Jeremy Corbyn has said Labour would offer a “sensible” leave option in a second Brexit referendum, but he would personally remain neutral during the campaign.
The Labour leader said his party would negotiate a new Brexit deal with the European Union if it won government, and would then take that agreement to the people, along with an option to remain.
He said a Labour deal would include a new customs union, a “close single market relationship” and protections for workers and the environment.
Mr Corbyn is expected to come under pressure during the upcoming Labour conference to take a stronger Brexit stance in order to differentiate the party from the Conservatives and Liberal Democrats.
The Liberal Democrats announced at their conference they supported revoking Article 50 instead a second vote if they won a majority.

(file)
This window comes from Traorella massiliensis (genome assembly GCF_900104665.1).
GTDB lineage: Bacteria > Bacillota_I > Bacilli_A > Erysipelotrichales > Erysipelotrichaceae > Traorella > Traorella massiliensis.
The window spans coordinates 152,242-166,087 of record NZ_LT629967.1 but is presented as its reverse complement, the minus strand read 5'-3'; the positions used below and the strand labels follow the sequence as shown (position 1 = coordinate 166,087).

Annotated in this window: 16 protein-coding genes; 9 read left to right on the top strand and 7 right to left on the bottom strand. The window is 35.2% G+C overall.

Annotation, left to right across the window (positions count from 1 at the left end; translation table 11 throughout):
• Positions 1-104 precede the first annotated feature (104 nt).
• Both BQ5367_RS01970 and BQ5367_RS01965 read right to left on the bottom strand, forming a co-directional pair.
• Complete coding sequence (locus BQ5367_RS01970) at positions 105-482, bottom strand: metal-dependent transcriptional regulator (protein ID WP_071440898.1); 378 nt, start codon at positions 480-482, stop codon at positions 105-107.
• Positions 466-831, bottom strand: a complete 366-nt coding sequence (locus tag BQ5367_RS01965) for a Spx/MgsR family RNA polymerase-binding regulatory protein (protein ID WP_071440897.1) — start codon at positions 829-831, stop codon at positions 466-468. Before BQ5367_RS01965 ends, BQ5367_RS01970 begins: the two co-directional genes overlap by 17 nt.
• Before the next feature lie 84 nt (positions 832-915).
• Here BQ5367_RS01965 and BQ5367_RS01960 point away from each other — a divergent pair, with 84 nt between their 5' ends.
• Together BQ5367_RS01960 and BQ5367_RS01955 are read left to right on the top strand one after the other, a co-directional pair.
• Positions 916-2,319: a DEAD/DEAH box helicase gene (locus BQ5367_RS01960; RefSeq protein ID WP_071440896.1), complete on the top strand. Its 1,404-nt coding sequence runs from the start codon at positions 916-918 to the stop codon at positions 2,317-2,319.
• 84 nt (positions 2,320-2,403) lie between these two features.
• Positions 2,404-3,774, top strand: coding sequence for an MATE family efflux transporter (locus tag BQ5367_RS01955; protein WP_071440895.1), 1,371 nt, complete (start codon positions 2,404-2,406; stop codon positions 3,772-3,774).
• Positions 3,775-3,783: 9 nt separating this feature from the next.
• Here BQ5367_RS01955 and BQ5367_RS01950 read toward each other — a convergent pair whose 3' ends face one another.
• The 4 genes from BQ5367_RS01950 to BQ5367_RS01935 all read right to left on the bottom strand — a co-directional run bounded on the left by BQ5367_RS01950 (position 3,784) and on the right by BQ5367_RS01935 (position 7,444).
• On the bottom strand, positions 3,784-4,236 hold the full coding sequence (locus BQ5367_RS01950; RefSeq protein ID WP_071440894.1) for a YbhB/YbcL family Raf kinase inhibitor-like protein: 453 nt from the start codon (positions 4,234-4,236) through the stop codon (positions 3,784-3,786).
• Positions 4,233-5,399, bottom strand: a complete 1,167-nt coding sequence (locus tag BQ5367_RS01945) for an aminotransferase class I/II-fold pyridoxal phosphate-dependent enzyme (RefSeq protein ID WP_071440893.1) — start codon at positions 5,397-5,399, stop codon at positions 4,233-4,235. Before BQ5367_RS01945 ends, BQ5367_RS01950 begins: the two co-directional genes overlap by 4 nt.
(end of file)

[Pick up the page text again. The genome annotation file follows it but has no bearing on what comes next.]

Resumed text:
Mr Corbyn said the shift in Lib Dem policy made Labour the only party “ready to put our trust in the people of Britain”.
In response Lib Dem leader Jo Swinson said: “The biggest issue facing the country in decades and Jeremy Corbyn wants to sit on the sidelines. He is betraying remain voters.”
Several senior Labour figures including Emily Thornberry and John McDonnell said they would campaign to remain in a new referendum.
Labour’s deputy leader Tom Watson has gone further and would support a second referendum before any election was held.
Conservative Party Chairman James Cleverly said Labour wanted to “ignore the largest democratic vote in our country's history” by supporting a second poll.
“They had the chance to let the public decide how to resolve Brexit via a general election - but Jeremy Corbyn doesn't trust the people,” he said.